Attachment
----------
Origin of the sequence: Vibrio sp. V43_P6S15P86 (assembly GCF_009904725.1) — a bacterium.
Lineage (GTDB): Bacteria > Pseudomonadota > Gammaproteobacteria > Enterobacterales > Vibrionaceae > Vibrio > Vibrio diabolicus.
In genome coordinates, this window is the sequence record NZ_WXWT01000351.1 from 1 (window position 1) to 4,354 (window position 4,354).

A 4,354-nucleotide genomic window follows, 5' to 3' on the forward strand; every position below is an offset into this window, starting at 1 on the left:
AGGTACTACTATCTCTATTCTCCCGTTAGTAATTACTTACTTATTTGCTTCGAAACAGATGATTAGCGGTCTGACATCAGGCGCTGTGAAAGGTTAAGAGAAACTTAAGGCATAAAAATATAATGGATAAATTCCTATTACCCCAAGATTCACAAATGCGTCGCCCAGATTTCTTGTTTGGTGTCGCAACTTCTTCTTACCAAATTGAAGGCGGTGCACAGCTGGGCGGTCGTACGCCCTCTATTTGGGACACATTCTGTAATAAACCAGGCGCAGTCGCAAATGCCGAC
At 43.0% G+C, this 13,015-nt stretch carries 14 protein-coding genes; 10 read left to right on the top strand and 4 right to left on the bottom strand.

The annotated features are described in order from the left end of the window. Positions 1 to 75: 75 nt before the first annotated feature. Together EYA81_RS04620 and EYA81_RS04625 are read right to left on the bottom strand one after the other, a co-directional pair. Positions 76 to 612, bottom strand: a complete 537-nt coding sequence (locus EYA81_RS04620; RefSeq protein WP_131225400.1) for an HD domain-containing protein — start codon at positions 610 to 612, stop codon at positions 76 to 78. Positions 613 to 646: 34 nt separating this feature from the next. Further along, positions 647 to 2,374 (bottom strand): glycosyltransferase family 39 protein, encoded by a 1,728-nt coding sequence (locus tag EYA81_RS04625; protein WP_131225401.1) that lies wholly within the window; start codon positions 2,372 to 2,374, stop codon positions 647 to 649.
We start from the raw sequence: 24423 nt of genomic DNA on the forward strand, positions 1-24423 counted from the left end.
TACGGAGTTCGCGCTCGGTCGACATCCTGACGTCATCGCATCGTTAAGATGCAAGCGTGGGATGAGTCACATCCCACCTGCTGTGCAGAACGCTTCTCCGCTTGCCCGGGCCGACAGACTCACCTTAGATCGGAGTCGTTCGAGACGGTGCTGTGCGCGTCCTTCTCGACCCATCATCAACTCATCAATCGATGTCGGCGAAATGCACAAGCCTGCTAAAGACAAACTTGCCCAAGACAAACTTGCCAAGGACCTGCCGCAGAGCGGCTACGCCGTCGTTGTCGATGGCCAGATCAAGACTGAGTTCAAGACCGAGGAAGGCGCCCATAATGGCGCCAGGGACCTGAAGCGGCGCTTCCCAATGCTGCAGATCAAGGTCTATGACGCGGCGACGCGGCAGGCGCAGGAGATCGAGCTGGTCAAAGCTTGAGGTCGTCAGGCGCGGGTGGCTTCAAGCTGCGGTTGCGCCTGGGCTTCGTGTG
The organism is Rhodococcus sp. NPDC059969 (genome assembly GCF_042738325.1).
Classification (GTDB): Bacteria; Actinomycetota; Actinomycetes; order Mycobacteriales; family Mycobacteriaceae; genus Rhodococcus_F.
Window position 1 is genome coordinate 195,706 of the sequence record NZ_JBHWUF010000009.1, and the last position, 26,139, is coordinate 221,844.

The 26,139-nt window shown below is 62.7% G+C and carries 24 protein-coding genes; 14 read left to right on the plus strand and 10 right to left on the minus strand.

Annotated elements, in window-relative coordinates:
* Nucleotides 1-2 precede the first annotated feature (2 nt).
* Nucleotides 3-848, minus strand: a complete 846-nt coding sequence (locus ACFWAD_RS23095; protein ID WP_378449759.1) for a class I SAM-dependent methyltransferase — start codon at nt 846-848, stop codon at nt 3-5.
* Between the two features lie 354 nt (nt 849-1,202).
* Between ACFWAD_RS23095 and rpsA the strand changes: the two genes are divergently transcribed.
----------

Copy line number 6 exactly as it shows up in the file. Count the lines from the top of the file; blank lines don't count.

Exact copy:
At 43.0% G+C, this 13,015-nt stretch carries 14 protein-coding genes; 10 read left to right on the top strand and 4 right to left on the bottom strand.